Document Detail


Familial aggregation of hypertension treatment and control in the Genetic Epidemiology Network of Arteriopathy (GENOA) study.
MedLine Citation:
PMID:  15121494     Owner:  NLM     Status:  MEDLINE    
Abstract/OtherAbstract:
PURPOSE: To assess if the treatment and control of hypertension aggregates in families. METHODS: The Genetic Epidemiology Network of Arteriopathy (GENOA) study enrolled sibships between 1997 and 1999, including 1329 hypertensive non-Hispanic blacks (1057 sibling pairs) from Jackson, Mississippi, 1133 hypertensive non-Hispanic whites (859 sibling pairs) from Rochester, Minnesota, and 752 hypertensive Hispanic whites (627 sibling pairs) from Starr County, Texas. Hypertension awareness and drug treatment were ascertained at examination; control was defined by blood pressure levels <140/90 mm Hg. As a measure of familial aggregation, odds ratios were calculated to assess concordance between sibling pairs in the treatment and control of hypertension. RESULTS: Overall, 90.5% of subjects were aware of their hypertension; 90.6% of those who were aware were treated with antihypertensive drugs and 56.0% of those treated had their hypertension controlled. There was statistically significant sib-sib concordance in the treatment of hypertension (odds ratio [OR] = 1.61; 95% confidence interval [CI]: 1.25 to 2.47; P = 0.003) and in the control of drug-treated hypertension (OR = 1.51; 95% CI: 1.25 to 1.81; P <0.0001). CONCLUSION: These findings suggest that the treatment and control of hypertension aggregates in families.
Authors:
Paul R Daniels; Sharon L R Kardia; Craig L Hanis; C Andrew Brown; Richard Hutchinson; Eric Boerwinkle; Stephen T Turner;
Related Documents :
17435564 - Blood pressure before and after electroconvulsive therapy in hypertensive and nonhypert...
15119744 - Hypertensive encephalopathy mimicking brainstem tumour in psychiatric patient.
8087174 - Pathogenesis of vascular dementia: the possible role of hypertension.
6107554 - Community programme for control of hypertension in north karelia, finland.
3128124 - Ovine fetal adrenal gland and cardiovascular function.
24828684 - Constitutive relations for pressure-driven stiffening in poroelastic tissues.
Publication Detail:
Type:  Journal Article; Multicenter Study; Research Support, Non-U.S. Gov't; Research Support, U.S. Gov't, P.H.S.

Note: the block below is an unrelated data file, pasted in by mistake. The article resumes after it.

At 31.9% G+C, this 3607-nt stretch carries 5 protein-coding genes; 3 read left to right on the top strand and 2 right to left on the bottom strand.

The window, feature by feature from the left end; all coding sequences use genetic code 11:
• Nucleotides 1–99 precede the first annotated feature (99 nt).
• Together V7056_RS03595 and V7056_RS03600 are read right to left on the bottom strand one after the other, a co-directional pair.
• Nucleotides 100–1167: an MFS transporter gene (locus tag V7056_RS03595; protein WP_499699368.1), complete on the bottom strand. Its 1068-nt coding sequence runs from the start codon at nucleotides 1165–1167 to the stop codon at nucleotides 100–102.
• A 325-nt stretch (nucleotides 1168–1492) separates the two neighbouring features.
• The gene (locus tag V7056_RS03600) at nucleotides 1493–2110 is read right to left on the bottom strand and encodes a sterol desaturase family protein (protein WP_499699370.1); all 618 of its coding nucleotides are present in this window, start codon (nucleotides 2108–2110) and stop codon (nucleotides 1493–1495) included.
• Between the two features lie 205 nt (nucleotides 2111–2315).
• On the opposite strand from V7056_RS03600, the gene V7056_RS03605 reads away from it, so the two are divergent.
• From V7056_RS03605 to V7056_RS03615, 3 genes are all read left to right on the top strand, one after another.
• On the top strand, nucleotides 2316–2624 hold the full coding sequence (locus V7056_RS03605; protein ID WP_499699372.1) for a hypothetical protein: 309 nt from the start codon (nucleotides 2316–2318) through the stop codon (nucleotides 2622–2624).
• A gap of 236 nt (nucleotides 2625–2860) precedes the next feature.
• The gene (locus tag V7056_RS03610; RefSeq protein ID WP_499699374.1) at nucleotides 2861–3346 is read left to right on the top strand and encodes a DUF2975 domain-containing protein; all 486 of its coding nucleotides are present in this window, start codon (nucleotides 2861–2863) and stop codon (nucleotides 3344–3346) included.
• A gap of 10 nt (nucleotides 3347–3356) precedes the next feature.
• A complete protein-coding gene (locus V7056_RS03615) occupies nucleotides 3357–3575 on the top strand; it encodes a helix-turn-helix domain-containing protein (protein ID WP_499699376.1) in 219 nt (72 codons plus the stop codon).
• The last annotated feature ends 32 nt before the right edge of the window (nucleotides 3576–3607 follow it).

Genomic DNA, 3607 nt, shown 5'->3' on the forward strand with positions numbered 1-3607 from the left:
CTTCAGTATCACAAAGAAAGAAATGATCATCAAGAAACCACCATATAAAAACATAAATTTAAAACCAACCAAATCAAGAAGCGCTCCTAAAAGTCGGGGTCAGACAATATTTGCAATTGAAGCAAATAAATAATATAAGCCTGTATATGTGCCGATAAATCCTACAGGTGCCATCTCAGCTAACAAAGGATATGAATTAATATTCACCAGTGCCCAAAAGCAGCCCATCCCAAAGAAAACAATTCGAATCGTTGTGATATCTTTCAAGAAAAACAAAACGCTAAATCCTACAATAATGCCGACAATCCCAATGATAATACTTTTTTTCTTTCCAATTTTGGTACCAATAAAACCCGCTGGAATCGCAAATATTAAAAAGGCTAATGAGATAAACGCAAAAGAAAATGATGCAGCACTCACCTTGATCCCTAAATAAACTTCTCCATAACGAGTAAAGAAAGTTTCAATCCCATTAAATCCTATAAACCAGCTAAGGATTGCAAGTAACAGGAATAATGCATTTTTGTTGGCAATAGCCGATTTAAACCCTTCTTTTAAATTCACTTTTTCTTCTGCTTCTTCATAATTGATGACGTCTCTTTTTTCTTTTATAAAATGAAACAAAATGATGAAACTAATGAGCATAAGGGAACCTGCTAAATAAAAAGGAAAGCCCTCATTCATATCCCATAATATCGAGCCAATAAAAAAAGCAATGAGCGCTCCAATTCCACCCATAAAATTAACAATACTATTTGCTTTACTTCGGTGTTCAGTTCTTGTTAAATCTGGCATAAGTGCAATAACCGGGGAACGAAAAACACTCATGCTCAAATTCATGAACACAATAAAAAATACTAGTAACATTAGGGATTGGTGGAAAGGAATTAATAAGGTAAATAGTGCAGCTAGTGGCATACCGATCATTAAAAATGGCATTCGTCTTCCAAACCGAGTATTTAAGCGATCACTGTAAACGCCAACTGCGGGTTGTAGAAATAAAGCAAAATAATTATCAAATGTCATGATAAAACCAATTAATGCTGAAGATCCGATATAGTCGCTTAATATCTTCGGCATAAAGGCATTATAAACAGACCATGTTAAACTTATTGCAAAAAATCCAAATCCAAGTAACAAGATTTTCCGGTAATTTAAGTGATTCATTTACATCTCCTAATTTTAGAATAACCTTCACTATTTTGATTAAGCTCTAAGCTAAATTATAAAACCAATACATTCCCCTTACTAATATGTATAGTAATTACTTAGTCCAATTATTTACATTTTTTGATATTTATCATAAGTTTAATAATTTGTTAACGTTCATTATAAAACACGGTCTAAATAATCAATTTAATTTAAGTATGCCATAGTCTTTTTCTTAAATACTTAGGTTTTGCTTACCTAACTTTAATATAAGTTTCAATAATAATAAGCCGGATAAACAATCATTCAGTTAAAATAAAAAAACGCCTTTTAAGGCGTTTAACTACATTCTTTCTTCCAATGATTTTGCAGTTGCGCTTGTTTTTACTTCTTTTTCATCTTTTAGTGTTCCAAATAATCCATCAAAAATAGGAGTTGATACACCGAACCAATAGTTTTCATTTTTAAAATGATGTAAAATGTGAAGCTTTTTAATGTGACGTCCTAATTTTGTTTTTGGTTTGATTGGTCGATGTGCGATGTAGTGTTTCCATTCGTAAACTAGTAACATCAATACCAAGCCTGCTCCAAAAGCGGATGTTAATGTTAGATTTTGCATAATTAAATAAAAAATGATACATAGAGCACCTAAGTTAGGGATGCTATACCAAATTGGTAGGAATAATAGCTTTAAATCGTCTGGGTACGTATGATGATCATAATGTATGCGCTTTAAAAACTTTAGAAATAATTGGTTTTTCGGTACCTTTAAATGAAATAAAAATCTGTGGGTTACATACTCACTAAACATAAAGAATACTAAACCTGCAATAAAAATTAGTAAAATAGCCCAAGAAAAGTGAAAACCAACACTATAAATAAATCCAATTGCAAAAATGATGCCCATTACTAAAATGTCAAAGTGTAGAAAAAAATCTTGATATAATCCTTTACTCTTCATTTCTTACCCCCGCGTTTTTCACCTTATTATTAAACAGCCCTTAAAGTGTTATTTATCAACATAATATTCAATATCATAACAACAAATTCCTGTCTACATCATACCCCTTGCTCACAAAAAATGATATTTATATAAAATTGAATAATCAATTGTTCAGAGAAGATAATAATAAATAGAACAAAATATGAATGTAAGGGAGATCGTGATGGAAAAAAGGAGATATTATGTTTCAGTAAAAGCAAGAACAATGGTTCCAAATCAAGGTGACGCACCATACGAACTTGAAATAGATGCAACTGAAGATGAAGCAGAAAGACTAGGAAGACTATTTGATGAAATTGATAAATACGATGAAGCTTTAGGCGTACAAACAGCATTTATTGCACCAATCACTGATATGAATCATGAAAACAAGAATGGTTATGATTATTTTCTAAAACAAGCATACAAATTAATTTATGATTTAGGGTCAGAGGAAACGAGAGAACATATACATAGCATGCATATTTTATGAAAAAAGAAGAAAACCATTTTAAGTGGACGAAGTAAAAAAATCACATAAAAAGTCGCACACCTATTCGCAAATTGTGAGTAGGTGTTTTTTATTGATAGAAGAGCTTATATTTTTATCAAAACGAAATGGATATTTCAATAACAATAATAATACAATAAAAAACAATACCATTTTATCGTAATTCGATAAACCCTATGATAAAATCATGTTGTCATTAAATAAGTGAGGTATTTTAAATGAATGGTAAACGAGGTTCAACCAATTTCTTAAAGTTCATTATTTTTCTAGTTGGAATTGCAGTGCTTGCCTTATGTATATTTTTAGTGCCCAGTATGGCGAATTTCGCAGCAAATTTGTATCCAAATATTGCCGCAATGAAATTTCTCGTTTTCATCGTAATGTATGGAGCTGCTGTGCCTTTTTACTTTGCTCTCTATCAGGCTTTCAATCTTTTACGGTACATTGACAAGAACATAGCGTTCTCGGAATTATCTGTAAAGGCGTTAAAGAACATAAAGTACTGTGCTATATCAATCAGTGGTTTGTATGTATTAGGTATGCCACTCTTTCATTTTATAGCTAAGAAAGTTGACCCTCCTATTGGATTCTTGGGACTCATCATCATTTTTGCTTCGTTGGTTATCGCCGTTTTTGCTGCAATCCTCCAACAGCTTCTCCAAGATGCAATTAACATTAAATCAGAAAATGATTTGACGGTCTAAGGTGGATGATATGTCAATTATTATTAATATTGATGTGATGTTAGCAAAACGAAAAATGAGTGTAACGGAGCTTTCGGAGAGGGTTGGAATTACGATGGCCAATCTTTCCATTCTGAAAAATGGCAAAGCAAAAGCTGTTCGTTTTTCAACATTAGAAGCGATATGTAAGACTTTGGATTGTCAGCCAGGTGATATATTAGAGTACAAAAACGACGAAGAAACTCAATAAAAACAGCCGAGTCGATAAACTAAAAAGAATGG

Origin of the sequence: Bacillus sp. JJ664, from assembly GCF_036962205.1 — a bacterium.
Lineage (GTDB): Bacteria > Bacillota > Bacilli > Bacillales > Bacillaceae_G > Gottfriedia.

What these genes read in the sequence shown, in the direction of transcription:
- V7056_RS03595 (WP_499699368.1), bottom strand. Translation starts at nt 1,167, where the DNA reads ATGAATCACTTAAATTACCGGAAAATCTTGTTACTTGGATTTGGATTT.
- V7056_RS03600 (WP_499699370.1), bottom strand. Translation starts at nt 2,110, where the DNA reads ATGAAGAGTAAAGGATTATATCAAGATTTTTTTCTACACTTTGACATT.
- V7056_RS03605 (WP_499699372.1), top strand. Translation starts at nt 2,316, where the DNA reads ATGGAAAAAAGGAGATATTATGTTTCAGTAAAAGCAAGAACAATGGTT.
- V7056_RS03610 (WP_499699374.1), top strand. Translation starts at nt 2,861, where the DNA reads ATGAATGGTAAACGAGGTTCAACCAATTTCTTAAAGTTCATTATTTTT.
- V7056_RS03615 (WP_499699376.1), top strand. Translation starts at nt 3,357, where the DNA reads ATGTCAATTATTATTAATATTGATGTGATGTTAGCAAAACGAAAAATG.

Journal Detail:
Title:  The American journal of medicine     Volume:  116     ISSN:  0002-9343     ISO Abbreviation:  Am. J. Med.     Publication Date:  2004 May 
Date Detail:
Created Date:  2004-05-03     Completed Date:  2004-05-27     Revised Date:  2007-11-14    
Medline Journal Info:
Nlm Unique ID:  0267200     Medline TA:  Am J Med     Country:  United States    
Other Details:
Languages:  eng     Pagination:  676-81     Citation Subset:  AIM; IM    
Affiliation:
Division of Hypertension and Department of Internal Medicine, Mayo Clinic and Foundation, Rochester, Minnesota 55905, USA.
Export Citation:
APA/MLA Format     Download EndNote     Download BibTex
MeSH Terms
Descriptor/Qualifier:
African Americans / statistics & numerical data
Antihypertensive Agents / therapeutic use*
European Continental Ancestry Group / statistics & numerical data
Family Health*
Female
Health Knowledge, Attitudes, Practice*
Hispanic Americans / statistics & numerical data
Humans
Hypertension / drug therapy,  ethnology,  prevention & control*
Male
Middle Aged
Minnesota / epidemiology
Mississippi / epidemiology
Odds Ratio
Siblings*
Statistics, Nonparametric
Texas / epidemiology
Grant Support
ID/Acronym/Agency:
HL54457/HL/NHLBI NIH HHS; HL54463/HL/NHLBI NIH HHS; HL54464/HL/NHLBI NIH HHS; HL54481/HL/NHLBI NIH HHS; HL54504/HL/NHLBI NIH HHS; HL54526/HL/NHLBI NIH HHS; HL68737/HL/NHLBI NIH HHS
Chemical
Reg. No./Substance:
0/Antihypertensive Agents

From MEDLINE®/PubMed®, a database of the U.S. National Library of Medicine


Previous Document:  End-of-life care in a voluntary hospitalist model: effects on communication, processes of care, and ...
Next Document:  Exercise-based rehabilitation for patients with coronary heart disease: systematic review and meta-a...